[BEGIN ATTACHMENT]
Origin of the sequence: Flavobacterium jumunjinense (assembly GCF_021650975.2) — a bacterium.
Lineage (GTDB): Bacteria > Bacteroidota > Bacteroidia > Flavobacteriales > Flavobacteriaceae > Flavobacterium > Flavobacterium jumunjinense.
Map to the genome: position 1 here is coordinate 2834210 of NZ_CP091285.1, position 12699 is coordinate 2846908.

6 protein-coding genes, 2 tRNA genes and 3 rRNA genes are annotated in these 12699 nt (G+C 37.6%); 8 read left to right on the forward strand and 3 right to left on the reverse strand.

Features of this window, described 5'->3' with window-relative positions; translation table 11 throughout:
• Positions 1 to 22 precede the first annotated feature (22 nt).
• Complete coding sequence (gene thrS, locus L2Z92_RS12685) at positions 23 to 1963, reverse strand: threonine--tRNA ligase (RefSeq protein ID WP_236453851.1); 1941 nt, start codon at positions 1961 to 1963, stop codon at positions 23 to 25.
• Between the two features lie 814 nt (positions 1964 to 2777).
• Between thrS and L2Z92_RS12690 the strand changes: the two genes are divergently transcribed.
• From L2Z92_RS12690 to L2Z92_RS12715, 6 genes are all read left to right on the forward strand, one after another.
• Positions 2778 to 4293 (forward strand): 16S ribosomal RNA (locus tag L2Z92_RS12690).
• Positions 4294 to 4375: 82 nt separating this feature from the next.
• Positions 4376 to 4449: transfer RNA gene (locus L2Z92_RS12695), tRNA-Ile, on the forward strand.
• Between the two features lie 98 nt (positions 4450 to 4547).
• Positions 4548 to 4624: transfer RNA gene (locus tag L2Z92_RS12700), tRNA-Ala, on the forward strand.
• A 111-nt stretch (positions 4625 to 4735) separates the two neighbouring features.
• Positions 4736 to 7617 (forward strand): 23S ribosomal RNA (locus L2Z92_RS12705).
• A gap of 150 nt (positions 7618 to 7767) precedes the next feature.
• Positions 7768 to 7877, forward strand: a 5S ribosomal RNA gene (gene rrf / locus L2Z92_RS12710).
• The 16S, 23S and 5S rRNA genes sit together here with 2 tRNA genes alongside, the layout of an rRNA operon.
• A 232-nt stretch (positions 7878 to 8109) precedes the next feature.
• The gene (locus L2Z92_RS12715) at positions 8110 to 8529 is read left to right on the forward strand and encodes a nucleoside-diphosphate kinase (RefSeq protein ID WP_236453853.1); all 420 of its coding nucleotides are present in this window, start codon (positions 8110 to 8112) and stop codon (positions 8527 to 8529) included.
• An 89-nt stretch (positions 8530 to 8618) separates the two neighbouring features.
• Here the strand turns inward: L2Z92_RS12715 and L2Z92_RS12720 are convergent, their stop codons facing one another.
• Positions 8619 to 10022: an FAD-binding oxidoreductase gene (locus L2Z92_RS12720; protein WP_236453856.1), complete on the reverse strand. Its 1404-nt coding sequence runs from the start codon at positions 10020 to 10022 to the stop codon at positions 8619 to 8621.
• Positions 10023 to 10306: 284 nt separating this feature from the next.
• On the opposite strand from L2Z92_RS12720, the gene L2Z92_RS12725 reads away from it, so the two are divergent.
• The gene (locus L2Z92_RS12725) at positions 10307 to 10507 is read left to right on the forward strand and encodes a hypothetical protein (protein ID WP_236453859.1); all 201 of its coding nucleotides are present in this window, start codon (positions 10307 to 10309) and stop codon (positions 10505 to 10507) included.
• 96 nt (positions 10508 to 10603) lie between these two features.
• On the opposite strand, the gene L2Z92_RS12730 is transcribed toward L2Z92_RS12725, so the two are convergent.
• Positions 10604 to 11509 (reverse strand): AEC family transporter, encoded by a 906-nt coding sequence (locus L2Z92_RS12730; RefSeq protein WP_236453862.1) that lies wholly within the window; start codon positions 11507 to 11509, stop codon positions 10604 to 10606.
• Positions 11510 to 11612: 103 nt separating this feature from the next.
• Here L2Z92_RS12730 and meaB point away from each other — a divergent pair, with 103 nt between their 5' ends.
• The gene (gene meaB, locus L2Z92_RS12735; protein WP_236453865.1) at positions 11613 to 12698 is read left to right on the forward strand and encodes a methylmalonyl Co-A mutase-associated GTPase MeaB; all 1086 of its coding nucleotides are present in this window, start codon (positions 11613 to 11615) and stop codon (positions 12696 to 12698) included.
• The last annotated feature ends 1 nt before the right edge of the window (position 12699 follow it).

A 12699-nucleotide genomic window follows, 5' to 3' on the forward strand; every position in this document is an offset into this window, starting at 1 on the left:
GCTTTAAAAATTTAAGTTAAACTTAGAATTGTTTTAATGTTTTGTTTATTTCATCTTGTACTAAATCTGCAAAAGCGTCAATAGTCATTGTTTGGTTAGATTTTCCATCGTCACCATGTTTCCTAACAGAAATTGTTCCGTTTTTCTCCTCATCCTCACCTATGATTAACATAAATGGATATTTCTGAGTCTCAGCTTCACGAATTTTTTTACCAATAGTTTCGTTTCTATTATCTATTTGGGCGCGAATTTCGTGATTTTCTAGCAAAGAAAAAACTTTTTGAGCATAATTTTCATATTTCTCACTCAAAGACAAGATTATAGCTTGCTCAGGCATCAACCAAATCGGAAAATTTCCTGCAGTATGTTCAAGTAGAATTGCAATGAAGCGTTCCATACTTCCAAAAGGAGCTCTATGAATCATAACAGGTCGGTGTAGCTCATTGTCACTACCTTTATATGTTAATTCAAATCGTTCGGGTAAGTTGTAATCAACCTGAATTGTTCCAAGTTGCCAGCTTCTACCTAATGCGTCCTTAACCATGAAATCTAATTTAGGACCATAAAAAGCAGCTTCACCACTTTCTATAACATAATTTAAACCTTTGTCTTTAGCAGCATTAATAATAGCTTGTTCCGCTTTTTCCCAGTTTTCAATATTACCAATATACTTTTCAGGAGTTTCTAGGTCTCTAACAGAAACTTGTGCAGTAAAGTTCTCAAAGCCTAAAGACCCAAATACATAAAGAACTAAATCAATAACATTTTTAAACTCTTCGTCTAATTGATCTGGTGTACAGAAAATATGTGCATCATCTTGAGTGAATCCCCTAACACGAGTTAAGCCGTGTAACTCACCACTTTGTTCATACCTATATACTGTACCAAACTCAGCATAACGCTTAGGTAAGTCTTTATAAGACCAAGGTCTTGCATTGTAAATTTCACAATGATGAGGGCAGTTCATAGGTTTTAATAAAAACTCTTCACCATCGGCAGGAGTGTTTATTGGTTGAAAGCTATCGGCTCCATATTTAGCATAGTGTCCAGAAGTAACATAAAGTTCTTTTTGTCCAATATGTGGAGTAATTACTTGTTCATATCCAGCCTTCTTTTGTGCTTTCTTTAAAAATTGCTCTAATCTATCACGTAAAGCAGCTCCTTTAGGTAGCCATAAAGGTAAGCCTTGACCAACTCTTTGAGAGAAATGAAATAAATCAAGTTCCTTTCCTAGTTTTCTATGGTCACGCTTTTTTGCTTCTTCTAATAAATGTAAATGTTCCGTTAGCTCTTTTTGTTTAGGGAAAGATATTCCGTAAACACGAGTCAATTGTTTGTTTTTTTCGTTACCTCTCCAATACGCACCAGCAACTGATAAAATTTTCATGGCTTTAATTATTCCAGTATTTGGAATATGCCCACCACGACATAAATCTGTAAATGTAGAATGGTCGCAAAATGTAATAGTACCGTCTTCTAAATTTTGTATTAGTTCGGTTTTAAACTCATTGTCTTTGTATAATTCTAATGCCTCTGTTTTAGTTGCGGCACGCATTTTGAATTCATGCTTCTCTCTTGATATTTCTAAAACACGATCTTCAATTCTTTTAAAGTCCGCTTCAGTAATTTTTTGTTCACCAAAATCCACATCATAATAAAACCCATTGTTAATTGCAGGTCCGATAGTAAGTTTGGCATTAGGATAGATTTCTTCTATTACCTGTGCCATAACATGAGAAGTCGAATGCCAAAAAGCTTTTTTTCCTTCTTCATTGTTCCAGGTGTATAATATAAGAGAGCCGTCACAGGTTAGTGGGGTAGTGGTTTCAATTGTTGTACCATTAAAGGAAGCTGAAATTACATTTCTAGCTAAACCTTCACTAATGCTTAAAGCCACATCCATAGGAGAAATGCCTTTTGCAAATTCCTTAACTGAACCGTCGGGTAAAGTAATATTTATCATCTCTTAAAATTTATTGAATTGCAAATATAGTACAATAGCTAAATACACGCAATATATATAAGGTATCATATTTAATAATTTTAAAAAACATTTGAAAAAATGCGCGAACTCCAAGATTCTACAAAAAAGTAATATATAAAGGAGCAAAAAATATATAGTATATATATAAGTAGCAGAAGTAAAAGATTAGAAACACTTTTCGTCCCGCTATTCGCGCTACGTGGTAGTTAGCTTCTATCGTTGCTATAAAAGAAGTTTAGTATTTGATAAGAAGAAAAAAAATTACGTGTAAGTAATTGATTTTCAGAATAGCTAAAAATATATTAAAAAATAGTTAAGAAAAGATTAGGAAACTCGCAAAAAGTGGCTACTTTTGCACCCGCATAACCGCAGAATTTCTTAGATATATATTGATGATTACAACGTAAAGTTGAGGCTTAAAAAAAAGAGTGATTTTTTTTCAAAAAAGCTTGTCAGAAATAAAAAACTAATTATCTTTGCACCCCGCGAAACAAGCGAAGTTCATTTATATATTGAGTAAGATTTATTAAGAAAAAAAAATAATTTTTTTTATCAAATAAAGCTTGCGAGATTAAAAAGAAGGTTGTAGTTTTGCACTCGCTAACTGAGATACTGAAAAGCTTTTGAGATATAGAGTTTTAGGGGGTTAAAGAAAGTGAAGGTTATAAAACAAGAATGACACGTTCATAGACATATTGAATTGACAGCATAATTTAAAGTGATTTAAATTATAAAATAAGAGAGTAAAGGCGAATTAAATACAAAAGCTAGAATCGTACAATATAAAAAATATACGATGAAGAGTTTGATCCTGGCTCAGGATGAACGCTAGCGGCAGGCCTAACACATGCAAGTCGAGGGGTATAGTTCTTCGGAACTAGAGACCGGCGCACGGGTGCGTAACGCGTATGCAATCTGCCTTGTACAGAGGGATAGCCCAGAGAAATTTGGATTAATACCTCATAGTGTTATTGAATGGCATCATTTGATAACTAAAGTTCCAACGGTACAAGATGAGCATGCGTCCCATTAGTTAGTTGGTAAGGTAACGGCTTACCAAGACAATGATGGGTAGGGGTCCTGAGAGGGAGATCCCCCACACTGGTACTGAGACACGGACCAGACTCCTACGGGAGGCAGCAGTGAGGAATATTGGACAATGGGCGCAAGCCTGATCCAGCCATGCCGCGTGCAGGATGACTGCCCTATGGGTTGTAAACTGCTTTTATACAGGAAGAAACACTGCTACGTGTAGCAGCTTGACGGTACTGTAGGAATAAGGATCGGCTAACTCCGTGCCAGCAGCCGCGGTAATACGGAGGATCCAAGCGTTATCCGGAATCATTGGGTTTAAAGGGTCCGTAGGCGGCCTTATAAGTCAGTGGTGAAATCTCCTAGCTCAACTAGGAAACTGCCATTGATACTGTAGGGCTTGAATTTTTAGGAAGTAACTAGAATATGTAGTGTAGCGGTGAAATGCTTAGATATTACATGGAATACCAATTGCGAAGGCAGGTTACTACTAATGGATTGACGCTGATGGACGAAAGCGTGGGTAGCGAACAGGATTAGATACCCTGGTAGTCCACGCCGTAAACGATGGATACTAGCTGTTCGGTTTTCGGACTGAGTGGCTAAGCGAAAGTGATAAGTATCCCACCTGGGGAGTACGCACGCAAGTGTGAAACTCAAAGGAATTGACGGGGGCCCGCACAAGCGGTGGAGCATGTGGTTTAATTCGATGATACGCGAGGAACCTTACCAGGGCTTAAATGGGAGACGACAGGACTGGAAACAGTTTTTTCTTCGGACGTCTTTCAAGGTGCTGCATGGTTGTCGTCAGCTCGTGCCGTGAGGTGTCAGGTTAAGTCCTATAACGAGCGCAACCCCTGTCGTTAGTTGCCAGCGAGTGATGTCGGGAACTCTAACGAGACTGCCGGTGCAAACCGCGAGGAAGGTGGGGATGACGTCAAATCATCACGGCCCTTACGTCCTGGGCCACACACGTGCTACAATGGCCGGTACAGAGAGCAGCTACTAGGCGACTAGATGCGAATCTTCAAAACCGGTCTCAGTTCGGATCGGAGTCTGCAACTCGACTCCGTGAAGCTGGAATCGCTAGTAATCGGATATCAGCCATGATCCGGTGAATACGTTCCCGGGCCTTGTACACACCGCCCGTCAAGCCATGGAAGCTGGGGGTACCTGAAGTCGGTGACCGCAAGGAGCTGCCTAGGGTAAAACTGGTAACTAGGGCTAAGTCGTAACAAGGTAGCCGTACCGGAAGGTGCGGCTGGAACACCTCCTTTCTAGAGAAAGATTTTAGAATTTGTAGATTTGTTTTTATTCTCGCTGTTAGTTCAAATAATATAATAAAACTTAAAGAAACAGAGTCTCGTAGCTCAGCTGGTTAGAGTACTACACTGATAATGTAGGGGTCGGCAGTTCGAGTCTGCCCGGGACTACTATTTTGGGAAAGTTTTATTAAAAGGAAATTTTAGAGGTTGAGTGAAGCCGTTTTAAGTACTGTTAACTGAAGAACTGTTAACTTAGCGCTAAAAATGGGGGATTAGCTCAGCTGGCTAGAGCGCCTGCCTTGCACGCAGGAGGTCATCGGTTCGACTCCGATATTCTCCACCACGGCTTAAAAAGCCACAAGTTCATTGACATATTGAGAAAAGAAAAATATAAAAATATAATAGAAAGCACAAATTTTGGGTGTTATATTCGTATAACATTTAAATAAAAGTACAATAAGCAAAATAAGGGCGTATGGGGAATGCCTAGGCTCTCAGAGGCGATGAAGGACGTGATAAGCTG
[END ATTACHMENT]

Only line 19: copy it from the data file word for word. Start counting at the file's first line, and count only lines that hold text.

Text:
• Positions 7768 to 7877, forward strand: a 5S ribosomal RNA gene (gene rrf / locus L2Z92_RS12710).